And why not? Many student-worker jobs at NIU inherently promote critical thinking skills, application of classroom knowledge and oral and written communication.
“We’ve always tried to give students in our area a lot of responsibility. We give them real-world work so they’re going to learn and benefit, and they’ve often told us that the work they’ve done here has helped them get great jobs after they leave.”
The new way of looking at student jobs is part of a pilot project this spring to tie on-campus student employment to academic internship credit and/or transcript notation – and among several innovations conceived during brainstorming sessions to make one of NIU President Doug Baker’s oft-repeated promises a reality.
“President Baker has said that any student who wants to have an internship will have that opportunity,” said Laurie Elish-Piper, presidential adviser on College and Career Readiness, “and we really feel like the tide has turned. We are on the verge of something big. There is a great deal of enthusiasm and a great deal of understanding on our campus that an internship can make a huge difference.”
Elish-Piper began exploring the “transformational” possibilities in August 2013, when she first huddled with NIU Alumni Association Executive Director Joe Matty and Eric Weldy, vice president of the Division of Student Affairs and Enrollment Management.
First, the group identified three “pathways” to internships.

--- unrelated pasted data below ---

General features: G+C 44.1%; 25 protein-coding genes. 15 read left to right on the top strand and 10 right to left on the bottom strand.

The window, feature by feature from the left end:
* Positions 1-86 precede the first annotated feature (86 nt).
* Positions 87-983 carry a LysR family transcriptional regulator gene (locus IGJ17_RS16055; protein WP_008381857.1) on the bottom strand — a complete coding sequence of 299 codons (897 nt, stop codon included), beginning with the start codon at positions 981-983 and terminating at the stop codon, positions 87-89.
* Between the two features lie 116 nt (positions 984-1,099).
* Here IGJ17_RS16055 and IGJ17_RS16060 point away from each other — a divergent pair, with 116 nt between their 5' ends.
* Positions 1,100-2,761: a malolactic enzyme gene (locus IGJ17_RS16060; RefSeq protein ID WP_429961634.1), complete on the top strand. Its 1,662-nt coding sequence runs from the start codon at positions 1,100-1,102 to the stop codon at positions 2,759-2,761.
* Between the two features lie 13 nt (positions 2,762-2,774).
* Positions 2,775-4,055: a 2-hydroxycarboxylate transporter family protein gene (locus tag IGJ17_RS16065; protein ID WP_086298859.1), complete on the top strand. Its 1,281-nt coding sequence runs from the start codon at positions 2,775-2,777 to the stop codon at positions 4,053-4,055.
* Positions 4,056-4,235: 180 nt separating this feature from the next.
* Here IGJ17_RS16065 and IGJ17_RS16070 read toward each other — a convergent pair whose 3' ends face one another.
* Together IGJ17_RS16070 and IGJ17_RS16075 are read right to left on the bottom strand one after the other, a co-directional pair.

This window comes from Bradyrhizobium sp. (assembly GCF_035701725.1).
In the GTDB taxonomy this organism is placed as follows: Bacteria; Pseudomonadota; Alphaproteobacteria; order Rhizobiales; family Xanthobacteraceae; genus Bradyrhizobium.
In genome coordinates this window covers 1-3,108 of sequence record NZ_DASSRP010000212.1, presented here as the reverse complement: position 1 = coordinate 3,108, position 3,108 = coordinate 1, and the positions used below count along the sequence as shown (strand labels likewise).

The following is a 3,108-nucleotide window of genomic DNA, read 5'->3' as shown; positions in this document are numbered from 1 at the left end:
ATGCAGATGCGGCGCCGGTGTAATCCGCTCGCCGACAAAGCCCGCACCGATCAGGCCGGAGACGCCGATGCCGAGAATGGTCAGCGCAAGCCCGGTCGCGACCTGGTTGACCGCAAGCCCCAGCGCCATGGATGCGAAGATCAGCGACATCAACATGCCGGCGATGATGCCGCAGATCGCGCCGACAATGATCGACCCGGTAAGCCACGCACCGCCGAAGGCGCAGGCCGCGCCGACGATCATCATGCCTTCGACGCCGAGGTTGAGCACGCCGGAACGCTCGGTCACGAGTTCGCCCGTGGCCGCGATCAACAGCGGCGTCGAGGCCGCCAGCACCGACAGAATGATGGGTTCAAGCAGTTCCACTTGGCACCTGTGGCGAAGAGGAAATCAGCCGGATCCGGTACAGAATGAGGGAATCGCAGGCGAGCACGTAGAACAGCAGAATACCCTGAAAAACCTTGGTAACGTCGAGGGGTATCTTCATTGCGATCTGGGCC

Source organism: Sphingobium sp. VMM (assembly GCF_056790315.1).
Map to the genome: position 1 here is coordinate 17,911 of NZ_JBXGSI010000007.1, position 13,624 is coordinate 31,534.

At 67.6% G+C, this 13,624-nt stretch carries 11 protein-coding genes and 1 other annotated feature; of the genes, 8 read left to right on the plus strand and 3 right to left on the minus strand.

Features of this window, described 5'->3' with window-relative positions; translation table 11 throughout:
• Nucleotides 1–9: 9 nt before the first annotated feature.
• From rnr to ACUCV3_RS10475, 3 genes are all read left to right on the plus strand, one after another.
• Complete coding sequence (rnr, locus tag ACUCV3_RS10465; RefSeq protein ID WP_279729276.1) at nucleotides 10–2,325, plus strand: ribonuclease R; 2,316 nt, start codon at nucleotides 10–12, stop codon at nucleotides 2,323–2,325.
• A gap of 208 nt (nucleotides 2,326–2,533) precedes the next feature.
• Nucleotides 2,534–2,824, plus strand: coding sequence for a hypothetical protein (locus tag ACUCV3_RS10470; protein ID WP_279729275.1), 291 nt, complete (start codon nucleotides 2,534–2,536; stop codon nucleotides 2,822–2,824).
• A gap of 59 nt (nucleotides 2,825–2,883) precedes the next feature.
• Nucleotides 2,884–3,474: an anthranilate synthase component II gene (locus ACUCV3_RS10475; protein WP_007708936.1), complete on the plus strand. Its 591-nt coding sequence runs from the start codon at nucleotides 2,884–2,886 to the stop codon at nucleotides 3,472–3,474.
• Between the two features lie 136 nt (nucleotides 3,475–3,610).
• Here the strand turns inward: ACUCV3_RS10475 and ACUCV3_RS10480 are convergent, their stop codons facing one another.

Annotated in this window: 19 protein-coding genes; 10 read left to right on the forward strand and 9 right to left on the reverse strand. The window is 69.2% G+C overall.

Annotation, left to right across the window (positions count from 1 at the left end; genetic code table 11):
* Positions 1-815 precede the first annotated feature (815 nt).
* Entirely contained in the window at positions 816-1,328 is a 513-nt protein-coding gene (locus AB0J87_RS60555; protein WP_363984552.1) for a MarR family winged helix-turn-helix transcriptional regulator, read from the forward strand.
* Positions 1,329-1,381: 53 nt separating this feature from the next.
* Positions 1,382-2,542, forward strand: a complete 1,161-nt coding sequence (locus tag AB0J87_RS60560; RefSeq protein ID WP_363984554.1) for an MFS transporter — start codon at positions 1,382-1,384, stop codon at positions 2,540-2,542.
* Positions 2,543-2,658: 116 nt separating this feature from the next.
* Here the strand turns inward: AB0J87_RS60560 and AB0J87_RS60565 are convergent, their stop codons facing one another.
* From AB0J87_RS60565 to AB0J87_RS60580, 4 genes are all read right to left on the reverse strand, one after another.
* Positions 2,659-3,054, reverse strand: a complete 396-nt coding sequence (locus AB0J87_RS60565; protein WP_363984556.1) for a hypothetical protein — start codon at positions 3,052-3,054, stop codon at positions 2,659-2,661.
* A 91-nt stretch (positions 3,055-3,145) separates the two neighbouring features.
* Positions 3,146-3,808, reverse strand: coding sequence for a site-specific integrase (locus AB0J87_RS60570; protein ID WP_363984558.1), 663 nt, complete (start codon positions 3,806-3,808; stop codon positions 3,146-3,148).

Only one of those pathways – existing internships that are required for successful completion of a program; for example, clinical experiences in nursing and teacher education – required no further discussion.
But the second – on-campus student employment – and the third – a proactive and purposely “outside the box” search for new internships off campus – offered fertile ground for creativity and expansion.
The second pathway is “the low-hanging fruit,” Elish-Piper said.
“The students are here, they’re getting paid, we’re supervising them and there’s no transportation worries,” she said. “These jobs really call upon professional skills.”
“Many NIU employees really believe in the mission of providing an internship to every student – they’ve heard about the value – and, to many of our staff members, the idea that they could directly participate in providing internships is very exciting,” said Glover, a human resource officer.
“In the meetings I’ve had with staff from different departments, it takes me about five to 10 minutes to explain how they can connect their positions to the program,” he added, “and then, right on the spot, they look at each other and start brainstorming about what they could do – right in front of me. The creativity being unleashed by this program across campus is going to be fun to be a part of.”
Such is the reassessment that took place in the Department of Computer Science.
Credit previously was awarded only for extracurricular work with off-campus employers who exposed students to the real world, said Doederlein, internship coordinator for the College of Liberal Arts and Sciences.
Yet a review of the job description and goals for interns in the Residential Technology student technology application developer role convinced department leadership that “just because it isn’t off-campus doesn’t mean that it’s not a great learning experience.”
Gerenstein’s interns complement their academic curriculum as they “assist in the planning, analysis, design and implementation of a new feature that will give Residential Technology the ability to quickly, efficiently and accurately make new records in an existing issue tracking system used for managing student and staff help requests, technical problems and residential computer lab issues.”